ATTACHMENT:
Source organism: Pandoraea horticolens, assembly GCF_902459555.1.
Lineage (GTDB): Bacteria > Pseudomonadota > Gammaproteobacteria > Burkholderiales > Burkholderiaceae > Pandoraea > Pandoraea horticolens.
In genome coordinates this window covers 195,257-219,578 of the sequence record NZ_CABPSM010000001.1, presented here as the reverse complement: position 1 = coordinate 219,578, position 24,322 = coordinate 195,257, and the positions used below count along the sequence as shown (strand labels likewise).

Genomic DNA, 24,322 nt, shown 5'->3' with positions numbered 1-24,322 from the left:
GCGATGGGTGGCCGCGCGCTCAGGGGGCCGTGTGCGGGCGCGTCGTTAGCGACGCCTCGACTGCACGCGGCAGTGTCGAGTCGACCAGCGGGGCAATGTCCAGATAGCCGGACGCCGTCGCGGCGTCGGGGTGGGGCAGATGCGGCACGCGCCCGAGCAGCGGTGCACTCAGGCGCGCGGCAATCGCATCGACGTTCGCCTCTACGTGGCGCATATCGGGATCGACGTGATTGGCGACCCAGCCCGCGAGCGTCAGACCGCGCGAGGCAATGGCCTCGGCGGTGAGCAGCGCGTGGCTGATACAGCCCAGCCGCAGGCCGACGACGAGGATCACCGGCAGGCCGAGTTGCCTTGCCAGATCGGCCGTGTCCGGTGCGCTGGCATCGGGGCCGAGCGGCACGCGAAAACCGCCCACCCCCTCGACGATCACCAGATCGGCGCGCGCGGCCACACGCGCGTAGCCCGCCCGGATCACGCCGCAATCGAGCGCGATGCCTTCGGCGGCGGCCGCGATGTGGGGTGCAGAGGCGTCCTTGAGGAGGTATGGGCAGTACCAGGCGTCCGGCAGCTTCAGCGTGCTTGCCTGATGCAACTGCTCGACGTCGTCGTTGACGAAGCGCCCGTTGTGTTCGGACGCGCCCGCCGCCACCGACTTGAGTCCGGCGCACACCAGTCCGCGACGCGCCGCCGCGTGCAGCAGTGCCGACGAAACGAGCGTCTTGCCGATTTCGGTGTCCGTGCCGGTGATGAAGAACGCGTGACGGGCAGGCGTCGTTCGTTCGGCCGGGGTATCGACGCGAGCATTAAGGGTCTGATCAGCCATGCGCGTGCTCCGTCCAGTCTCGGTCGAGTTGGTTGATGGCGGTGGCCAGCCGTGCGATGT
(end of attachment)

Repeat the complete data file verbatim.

Source organism: Pandoraea horticolens, assembly GCF_902459555.1.
Lineage (GTDB): Bacteria > Pseudomonadota > Gammaproteobacteria > Burkholderiales > Burkholderiaceae > Pandoraea > Pandoraea horticolens.
In genome coordinates this window covers 195,257-219,578 of the sequence record NZ_CABPSM010000001.1, presented here as the reverse complement: position 1 = coordinate 219,578, position 24,322 = coordinate 195,257, and the positions used below count along the sequence as shown (strand labels likewise).

Genomic DNA, 24,322 nt, shown 5'->3' with positions numbered 1-24,322 from the left:
GCGATGGGTGGCCGCGCGCTCAGGGGGCCGTGTGCGGGCGCGTCGTTAGCGACGCCTCGACTGCACGCGGCAGTGTCGAGTCGACCAGCGGGGCAATGTCCAGATAGCCGGACGCCGTCGCGGCGTCGGGGTGGGGCAGATGCGGCACGCGCCCGAGCAGCGGTGCACTCAGGCGCGCGGCAATCGCATCGACGTTCGCCTCTACGTGGCGCATATCGGGATCGACGTGATTGGCGACCCAGCCCGCGAGCGTCAGACCGCGCGAGGCAATGGCCTCGGCGGTGAGCAGCGCGTGGCTGATACAGCCCAGCCGCAGGCCGACGACGAGGATCACCGGCAGGCCGAGTTGCCTTGCCAGATCGGCCGTGTCCGGTGCGCTGGCATCGGGGCCGAGCGGCACGCGAAAACCGCCCACCCCCTCGACGATCACCAGATCGGCGCGCGCGGCCACACGCGCGTAGCCCGCCCGGATCACGCCGCAATCGAGCGCGATGCCTTCGGCGGCGGCCGCGATGTGGGGTGCAGAGGCGTCCTTGAGGAGGTATGGGCAGTACCAGGCGTCCGGCAGCTTCAGCGTGCTTGCCTGATGCAACTGCTCGACGTCGTCGTTGACGAAGCGCCCGTTGTGTTCGGACGCGCCCGCCGCCACCGACTTGAGTCCGGCGCACACCAGTCCGCGACGCGCCGCCGCGTGCAGCAGTGCCGACGAAACGAGCGTCTTGCCGATTTCGGTGTCCGTGCCGGTGATGAAGAACGCGTGACGGGCAGGCGTCGTTCGTTCGGCCGGGGTATCGACGCGAGCATTAAGGGTCTGATCAGCCATGCGCGTGCTCCGTCCAGTCTCGGTCGAGTTGGTTGATGGCGGTGGCCAGCCGTGCGATGT